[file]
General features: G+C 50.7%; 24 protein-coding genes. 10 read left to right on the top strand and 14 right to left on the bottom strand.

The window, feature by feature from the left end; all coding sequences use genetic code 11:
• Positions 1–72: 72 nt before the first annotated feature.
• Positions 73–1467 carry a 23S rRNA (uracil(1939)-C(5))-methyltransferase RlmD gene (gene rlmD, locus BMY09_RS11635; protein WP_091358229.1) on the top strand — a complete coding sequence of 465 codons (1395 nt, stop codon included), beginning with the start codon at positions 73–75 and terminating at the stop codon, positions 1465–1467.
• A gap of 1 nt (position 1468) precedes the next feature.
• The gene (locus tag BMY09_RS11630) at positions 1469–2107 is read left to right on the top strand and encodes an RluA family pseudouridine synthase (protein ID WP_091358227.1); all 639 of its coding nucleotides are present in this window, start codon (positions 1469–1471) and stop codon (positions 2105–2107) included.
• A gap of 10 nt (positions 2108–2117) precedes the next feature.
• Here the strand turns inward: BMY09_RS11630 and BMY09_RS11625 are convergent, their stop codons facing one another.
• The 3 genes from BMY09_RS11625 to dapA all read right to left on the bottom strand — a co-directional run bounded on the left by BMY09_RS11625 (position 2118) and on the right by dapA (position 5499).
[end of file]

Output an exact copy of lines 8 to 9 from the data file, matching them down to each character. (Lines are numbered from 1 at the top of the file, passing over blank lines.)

• Here the strand turns inward: BMY09_RS11630 and BMY09_RS11625 are convergent, their stop codons facing one another.
• The 3 genes from BMY09_RS11625 to dapA all read right to left on the bottom strand — a co-directional run bounded on the left by BMY09_RS11625 (position 2118) and on the right by dapA (position 5499).